See also: Gold, gòld, and gółd

EnglishEdit

 
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Chemical element
Au
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A gold nugget.

Alternative formsEdit

Etymology 1Edit

From Middle English gold, from Old English gold (gold), from Proto-Germanic *gulþą (gold), from Proto-Indo-European *ǵʰl̥tóm (gold), from Proto-Indo-European *ǵʰelh₃- (yellow; gleam; to shine). Related to yellow; see there for more.

Germanic cognates include Dutch goud, German Gold, Norwegian gull, Swedish guld, and cognates from other Indo-European languages are Latvian zelts, Russian зо́лото (zóloto), Persian زرد(zard, yellow, golden), Sanskrit हिरण्य (hiraṇya).

PronunciationEdit

NounEdit

gold (countable and uncountable, plural golds)

  1. (uncountable) A heavy yellow elemental metal of great value, with atomic number 79 and symbol Au.
  2. (countable or uncountable) A coin or coinage made of this material, or supposedly so.
    The pirates were searching for gold.
  3. (uncountable) A deep yellow colour, resembling the metal gold.
    gold:  
    metallic gold:  
  4. (countable) The bullseye of an archery target.
    Daniel hit the gold to win the contest.
  5. (countable) A gold medal.
    France has won three golds and five silvers.
  6. (figuratively) Anything or anyone that is very valuable.
    That food mixer you gave me is absolute gold, mate!
    • 2010, Paul Hendy, Who Killed Simon Peters?:
      Now obviously this meant that I went over my allotted time, but the theatre management didn't mind because I was giving them comedy gold and that's what gets bums on seats.
    • 2012, Victor Pemberton, Leo's Girl:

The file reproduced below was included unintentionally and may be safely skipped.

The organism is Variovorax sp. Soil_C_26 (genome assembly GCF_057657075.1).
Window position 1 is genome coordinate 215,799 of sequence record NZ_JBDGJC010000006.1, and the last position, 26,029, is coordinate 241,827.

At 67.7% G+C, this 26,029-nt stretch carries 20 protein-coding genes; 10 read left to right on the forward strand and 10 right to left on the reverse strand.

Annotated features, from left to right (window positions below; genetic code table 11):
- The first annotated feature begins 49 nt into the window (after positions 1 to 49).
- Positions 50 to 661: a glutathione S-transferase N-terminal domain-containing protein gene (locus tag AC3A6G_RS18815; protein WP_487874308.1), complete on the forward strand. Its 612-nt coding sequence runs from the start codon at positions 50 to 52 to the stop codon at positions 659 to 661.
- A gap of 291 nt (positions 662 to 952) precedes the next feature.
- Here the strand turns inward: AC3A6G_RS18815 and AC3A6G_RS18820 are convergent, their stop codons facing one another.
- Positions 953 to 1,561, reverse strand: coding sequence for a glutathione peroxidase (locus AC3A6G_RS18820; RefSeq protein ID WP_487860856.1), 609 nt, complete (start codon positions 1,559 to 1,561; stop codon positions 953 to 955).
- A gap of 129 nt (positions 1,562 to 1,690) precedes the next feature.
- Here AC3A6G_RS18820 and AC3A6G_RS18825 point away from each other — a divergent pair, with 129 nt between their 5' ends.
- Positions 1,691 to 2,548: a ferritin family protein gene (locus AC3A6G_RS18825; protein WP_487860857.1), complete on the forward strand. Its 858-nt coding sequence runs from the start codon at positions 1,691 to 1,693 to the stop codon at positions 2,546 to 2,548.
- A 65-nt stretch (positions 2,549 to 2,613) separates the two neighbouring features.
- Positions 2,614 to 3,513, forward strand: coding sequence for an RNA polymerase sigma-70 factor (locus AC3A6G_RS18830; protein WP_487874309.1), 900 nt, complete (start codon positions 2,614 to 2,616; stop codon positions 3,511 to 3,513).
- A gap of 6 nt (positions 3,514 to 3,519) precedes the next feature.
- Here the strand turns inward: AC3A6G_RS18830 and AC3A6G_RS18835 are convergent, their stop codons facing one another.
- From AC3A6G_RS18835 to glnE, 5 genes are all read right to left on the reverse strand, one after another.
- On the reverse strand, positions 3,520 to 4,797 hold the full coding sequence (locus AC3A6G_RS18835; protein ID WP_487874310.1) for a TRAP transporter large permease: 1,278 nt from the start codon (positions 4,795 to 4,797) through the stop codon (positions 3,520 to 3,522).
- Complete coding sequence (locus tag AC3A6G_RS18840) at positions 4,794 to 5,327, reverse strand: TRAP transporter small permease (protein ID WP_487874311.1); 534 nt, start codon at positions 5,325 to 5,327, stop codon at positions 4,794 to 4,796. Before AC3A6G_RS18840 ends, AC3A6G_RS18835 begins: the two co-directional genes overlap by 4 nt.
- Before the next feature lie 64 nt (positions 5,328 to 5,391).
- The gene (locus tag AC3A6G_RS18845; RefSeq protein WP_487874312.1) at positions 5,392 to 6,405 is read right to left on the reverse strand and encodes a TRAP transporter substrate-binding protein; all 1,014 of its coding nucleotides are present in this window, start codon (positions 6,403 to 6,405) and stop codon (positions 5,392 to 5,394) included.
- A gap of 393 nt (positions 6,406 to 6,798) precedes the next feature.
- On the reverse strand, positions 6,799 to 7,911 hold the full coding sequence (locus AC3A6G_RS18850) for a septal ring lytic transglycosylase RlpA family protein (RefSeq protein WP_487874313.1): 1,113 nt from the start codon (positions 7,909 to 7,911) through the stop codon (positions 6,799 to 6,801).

Marge Quincey didn't deserve a husband like his dad. He was pure gold, and she wasn't worth a light beside him.
  7. (slang, in the plural) A grill (jewellery worn on front teeth) made of gold.
SynonymsEdit
Derived termsEdit
Related termsEdit
TranslationsEdit

See gold/translations § Noun.

See alsoEdit

AdjectiveEdit

gold (not generally comparable, comparative golder, superlative goldest)

  1. Made of gold.
    a gold chain
  2. Having the colour of gold.
    gold sticker
    gold socks
    • 1927, F. E. Penny, chapter 4, in Pulling the Strings:
      Soon after the arrival of Mrs. Campbell, dinner was announced by Abboye. He came into the drawing room resplendent in his gold-and-white turban. […] His cummerbund matched the turban in gold lines.
    • 1963, Margery Allingham, chapter 3, in The China Governess[1]:
      Here the stripped panelling was warmly gold and the pictures, mostly of the English school, were mellow and gentle in the afternoon light.
  3. (of commercial services) Premium, superior.
  4. Of a musical recording: having sold 500,000 copies.
    Coordinate term: platinum
    • 2000, Billboard (volume 112, number 20, page 52)
      The album went gold, then platinum, thanks to a second hit single, "It's A Miracle".
TranslationsEdit
The translations below need to be checked and inserted above into the appropriate translation tables, removing any numbers. Numbers do not necessarily match those in definitions. See instructions at Wiktionary:Entry layout § Translations.
SynonymsEdit
  • (made of gold, having the colour of gold): golden

VerbEdit

gold (third-person singular simple present golds, present participle golding, simple past and past participle golded)

  1. To pyrolyze or burn food until the color begins to change to a light brown, but not as dark as browning

See alsoEdit

Etymology 2Edit

From gold master, a copy of the code certified as being ready for release.

AdjectiveEdit

gold (not comparable)

  1. (programming, of software) In a finished state, ready for manufacturing.
    • 2004 November, “Half-Life 2 goes gold”, in HWM, page 10: